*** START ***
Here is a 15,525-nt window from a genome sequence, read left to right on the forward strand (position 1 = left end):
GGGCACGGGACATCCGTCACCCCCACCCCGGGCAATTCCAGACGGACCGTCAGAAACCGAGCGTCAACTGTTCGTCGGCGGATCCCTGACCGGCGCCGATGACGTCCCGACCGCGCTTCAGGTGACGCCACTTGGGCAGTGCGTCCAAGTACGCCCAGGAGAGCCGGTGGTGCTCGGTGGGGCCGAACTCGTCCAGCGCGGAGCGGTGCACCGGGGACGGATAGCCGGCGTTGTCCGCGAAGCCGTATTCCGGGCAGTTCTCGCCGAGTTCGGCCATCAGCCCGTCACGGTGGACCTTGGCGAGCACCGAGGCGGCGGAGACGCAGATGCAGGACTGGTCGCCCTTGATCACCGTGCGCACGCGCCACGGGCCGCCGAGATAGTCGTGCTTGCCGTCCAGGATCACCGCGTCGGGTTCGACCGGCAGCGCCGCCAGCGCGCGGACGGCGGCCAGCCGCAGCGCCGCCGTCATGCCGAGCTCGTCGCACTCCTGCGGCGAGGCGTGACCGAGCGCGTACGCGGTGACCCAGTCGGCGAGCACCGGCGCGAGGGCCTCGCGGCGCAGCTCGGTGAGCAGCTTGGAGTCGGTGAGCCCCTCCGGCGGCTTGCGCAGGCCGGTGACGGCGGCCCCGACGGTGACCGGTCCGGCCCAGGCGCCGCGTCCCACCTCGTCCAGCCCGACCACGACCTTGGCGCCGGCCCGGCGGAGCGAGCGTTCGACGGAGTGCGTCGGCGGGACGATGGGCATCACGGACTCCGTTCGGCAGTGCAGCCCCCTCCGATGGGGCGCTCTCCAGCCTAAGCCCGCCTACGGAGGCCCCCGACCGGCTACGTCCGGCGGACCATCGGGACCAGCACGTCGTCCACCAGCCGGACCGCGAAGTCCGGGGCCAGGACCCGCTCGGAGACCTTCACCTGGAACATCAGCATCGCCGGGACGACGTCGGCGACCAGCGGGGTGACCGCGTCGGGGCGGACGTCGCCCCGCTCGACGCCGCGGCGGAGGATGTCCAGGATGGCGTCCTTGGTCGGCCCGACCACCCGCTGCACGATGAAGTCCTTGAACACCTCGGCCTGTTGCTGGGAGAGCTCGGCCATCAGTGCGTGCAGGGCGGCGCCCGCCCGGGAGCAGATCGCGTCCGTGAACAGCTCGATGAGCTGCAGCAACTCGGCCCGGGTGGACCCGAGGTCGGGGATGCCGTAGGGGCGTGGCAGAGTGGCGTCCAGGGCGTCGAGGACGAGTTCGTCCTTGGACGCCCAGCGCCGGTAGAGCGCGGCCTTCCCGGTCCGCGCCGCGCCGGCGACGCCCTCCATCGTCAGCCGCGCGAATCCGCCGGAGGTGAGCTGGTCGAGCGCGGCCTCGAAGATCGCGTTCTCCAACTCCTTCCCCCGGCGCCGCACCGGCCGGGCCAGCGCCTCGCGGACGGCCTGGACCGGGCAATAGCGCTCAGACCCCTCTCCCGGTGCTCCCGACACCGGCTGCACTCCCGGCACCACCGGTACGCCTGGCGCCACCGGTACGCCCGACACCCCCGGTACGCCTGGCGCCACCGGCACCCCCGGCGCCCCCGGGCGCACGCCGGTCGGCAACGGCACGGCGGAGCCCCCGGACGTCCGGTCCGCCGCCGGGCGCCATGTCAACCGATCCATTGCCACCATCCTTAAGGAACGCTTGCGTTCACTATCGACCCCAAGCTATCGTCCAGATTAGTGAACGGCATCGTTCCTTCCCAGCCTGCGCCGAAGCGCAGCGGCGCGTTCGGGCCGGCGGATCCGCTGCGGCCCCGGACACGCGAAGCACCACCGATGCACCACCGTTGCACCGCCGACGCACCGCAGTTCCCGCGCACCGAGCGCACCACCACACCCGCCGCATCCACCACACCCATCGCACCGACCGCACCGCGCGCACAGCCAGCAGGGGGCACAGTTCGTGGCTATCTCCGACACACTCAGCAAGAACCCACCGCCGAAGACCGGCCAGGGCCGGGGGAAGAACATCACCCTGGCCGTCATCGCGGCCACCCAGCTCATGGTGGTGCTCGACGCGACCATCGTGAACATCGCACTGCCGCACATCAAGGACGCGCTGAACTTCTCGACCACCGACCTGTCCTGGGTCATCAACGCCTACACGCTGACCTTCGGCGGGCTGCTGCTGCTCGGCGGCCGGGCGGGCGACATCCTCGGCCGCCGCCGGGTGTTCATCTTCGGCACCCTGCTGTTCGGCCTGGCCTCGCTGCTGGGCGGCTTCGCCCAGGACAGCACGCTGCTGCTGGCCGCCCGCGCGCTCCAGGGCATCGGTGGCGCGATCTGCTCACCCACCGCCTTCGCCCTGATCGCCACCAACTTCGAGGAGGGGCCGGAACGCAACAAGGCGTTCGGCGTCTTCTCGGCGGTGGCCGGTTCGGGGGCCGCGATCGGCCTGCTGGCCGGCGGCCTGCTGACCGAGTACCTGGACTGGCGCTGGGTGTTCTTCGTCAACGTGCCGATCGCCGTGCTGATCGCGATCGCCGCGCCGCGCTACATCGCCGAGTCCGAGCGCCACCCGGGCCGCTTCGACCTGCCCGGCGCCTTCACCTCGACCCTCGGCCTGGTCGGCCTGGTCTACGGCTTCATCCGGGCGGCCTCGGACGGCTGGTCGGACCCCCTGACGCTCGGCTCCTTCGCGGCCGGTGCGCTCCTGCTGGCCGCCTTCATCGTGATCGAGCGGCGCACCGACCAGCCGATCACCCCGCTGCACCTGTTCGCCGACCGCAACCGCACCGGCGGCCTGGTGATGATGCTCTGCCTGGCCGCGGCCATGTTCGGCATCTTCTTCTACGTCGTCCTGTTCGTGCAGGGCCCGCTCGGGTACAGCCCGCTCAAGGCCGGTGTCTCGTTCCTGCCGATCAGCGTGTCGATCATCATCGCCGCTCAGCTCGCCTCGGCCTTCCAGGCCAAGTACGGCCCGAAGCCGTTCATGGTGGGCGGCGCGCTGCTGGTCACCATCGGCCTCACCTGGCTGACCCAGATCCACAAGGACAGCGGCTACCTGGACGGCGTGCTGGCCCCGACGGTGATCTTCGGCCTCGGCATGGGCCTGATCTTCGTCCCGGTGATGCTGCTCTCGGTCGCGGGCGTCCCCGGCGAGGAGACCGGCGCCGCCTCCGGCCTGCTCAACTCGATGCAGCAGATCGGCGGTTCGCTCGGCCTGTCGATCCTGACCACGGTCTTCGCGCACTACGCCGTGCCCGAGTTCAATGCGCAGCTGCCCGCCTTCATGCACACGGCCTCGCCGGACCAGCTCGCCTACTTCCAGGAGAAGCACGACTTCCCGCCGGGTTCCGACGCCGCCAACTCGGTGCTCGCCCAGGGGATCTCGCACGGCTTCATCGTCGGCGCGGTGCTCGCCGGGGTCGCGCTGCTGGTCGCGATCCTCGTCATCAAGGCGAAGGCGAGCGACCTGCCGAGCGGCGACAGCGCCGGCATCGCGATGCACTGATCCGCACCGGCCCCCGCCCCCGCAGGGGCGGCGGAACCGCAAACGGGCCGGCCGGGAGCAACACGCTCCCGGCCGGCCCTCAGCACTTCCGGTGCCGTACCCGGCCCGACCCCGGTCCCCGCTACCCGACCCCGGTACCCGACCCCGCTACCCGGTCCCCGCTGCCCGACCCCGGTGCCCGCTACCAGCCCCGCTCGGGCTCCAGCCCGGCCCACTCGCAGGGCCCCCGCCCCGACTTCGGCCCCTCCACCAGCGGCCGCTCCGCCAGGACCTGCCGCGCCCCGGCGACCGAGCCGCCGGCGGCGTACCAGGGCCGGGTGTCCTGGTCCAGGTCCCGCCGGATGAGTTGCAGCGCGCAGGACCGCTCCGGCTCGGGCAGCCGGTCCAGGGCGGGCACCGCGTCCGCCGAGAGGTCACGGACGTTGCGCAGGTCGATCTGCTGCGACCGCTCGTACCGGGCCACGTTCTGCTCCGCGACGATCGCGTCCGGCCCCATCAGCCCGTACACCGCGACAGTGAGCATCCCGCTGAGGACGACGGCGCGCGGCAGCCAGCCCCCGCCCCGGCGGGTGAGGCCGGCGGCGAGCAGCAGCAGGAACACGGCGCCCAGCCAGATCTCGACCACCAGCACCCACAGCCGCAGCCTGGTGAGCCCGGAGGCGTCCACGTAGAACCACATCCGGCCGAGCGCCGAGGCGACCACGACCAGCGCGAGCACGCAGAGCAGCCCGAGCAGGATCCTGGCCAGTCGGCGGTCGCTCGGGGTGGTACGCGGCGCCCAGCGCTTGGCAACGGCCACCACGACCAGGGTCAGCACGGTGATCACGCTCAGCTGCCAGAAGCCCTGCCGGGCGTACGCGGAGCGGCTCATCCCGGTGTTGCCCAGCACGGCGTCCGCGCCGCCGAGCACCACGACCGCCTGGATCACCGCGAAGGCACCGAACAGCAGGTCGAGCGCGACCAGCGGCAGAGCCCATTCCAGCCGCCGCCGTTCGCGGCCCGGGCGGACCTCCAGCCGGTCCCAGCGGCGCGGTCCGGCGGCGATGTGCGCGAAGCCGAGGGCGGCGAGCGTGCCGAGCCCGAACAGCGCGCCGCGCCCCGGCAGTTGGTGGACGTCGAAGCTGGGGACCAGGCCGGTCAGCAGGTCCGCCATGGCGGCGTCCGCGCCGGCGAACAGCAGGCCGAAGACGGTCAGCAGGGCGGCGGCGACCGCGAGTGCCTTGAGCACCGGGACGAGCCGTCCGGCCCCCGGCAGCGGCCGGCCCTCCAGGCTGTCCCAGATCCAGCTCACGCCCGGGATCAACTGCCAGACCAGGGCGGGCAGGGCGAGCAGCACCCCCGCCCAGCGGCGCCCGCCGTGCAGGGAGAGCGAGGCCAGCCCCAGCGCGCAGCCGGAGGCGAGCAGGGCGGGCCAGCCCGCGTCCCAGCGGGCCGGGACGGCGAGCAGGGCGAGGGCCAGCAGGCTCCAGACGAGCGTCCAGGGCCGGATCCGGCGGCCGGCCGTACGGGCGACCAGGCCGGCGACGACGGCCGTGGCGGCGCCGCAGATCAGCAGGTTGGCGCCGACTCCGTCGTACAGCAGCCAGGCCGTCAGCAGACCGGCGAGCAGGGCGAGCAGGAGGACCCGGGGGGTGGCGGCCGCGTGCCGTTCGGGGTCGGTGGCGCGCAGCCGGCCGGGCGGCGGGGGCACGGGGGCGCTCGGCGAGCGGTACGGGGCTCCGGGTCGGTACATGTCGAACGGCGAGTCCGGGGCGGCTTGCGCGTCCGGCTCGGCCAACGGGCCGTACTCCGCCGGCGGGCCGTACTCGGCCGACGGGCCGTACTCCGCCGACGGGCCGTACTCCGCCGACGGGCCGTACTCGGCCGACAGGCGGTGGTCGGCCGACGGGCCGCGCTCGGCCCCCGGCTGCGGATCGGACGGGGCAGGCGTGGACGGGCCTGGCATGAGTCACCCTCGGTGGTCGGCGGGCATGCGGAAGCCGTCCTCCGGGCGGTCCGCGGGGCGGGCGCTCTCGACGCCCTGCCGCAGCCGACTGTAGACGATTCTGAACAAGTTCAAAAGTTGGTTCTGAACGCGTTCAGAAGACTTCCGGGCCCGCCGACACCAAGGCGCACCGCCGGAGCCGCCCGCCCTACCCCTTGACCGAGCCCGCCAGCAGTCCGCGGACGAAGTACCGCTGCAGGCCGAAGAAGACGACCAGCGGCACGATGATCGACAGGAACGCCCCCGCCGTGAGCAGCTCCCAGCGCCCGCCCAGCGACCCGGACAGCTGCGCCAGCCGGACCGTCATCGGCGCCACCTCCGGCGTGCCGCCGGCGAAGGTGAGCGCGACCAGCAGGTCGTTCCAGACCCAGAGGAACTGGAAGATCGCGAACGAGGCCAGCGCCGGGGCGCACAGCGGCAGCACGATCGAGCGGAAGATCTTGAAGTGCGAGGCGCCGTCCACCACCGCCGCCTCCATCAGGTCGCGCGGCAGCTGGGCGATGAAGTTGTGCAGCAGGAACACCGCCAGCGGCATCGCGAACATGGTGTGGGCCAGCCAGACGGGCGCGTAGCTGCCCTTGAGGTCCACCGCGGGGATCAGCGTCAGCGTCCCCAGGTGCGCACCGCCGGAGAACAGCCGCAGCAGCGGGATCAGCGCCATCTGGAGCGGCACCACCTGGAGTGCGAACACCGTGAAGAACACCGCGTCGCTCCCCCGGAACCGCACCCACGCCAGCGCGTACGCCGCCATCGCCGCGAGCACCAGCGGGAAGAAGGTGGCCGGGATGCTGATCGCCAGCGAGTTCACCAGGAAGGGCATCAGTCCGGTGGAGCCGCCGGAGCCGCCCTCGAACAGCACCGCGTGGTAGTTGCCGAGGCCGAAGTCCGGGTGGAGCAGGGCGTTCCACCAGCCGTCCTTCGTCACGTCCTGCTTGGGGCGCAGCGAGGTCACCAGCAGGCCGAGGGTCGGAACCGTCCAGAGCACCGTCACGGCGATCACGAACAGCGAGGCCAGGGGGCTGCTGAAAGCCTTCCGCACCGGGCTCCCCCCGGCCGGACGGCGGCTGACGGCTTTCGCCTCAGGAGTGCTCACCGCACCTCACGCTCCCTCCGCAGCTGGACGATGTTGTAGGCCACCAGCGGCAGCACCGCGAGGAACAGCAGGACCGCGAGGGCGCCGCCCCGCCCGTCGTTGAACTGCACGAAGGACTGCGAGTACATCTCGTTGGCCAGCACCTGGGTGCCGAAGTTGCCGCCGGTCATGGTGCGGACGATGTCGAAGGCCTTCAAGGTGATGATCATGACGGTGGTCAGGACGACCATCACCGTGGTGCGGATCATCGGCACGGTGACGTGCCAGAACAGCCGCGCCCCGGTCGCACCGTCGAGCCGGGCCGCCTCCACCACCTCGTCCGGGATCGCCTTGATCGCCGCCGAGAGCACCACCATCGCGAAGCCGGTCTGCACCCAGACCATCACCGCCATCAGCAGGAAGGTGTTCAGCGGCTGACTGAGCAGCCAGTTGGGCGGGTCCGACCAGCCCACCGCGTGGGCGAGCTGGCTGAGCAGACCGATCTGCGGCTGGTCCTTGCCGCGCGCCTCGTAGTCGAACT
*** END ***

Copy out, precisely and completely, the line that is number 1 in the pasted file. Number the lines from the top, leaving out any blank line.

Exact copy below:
Here is a 15,525-nt window from a genome sequence, read left to right on the forward strand (position 1 = left end):